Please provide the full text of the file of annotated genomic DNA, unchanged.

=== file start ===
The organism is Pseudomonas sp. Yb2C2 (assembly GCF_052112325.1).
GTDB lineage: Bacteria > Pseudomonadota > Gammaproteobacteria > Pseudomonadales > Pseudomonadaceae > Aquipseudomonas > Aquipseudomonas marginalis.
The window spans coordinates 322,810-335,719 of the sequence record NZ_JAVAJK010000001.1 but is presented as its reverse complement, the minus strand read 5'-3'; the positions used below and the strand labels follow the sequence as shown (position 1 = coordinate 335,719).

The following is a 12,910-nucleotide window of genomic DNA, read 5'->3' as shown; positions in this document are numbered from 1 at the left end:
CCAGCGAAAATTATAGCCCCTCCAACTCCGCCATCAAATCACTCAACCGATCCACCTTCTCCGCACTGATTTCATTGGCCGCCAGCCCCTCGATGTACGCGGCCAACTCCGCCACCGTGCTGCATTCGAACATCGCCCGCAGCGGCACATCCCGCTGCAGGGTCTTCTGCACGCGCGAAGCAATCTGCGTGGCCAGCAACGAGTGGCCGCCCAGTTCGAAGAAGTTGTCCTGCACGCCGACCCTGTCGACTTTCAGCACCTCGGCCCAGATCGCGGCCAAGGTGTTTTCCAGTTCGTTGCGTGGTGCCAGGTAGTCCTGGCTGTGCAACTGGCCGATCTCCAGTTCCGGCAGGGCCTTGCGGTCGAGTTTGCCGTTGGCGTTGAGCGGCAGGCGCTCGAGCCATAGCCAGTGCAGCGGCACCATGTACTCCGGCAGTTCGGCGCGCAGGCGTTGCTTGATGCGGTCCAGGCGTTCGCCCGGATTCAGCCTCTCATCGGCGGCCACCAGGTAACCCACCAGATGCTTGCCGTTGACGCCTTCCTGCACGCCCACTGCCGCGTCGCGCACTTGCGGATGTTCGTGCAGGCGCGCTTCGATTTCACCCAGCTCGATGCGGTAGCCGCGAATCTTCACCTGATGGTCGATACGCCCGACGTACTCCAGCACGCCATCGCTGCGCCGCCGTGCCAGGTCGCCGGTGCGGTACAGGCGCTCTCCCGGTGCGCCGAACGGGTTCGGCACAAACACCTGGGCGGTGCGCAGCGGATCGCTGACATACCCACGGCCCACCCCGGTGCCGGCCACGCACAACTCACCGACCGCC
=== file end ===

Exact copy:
The organism is Pseudomonas sp. Yb2C2 (assembly GCF_052112325.1).
GTDB lineage: Bacteria > Pseudomonadota > Gammaproteobacteria > Pseudomonadales > Pseudomonadaceae > Aquipseudomonas > Aquipseudomonas marginalis.
The window spans coordinates 322,810-335,719 of the sequence record NZ_JAVAJK010000001.1 but is presented as its reverse complement, the minus strand read 5'-3'; the positions used below and the strand labels follow the sequence as shown (position 1 = coordinate 335,719).

The following is a 12,910-nucleotide window of genomic DNA, read 5'->3' as shown; positions in this document are numbered from 1 at the left end:
CCAGCGAAAATTATAGCCCCTCCAACTCCGCCATCAAATCACTCAACCGATCCACCTTCTCCGCACTGATTTCATTGGCCGCCAGCCCCTCGATGTACGCGGCCAACTCCGCCACCGTGCTGCATTCGAACATCGCCCGCAGCGGCACATCCCGCTGCAGGGTCTTCTGCACGCGCGAAGCAATCTGCGTGGCCAGCAACGAGTGGCCGCCCAGTTCGAAGAAGTTGTCCTGCACGCCGACCCTGTCGACTTTCAGCACCTCGGCCCAGATCGCGGCCAAGGTGTTTTCCAGTTCGTTGCGTGGTGCCAGGTAGTCCTGGCTGTGCAACTGGCCGATCTCCAGTTCCGGCAGGGCCTTGCGGTCGAGTTTGCCGTTGGCGTTGAGCGGCAGGCGCTCGAGCCATAGCCAGTGCAGCGGCACCATGTACTCCGGCAGTTCGGCGCGCAGGCGTTGCTTGATGCGGTCCAGGCGTTCGCCCGGATTCAGCCTCTCATCGGCGGCCACCAGGTAACCCACCAGATGCTTGCCGTTGACGCCTTCCTGCACGCCCACTGCCGCGTCGCGCACTTGCGGATGTTCGTGCAGGCGCGCTTCGATTTCACCCAGCTCGATGCGGTAGCCGCGAATCTTCACCTGATGGTCGATACGCCCGACGTACTCCAGCACGCCATCGCTGCGCCGCCGTGCCAGGTCGCCGGTGCGGTACAGGCGCTCTCCCGGTGCGCCGAACGGGTTCGGCACAAACACCTGGGCGGTGCGCAGCGGATCGCTGACATACCCACGGCCCACCCCGGTGCCGGCCACGCACAACTCACCGACCGCC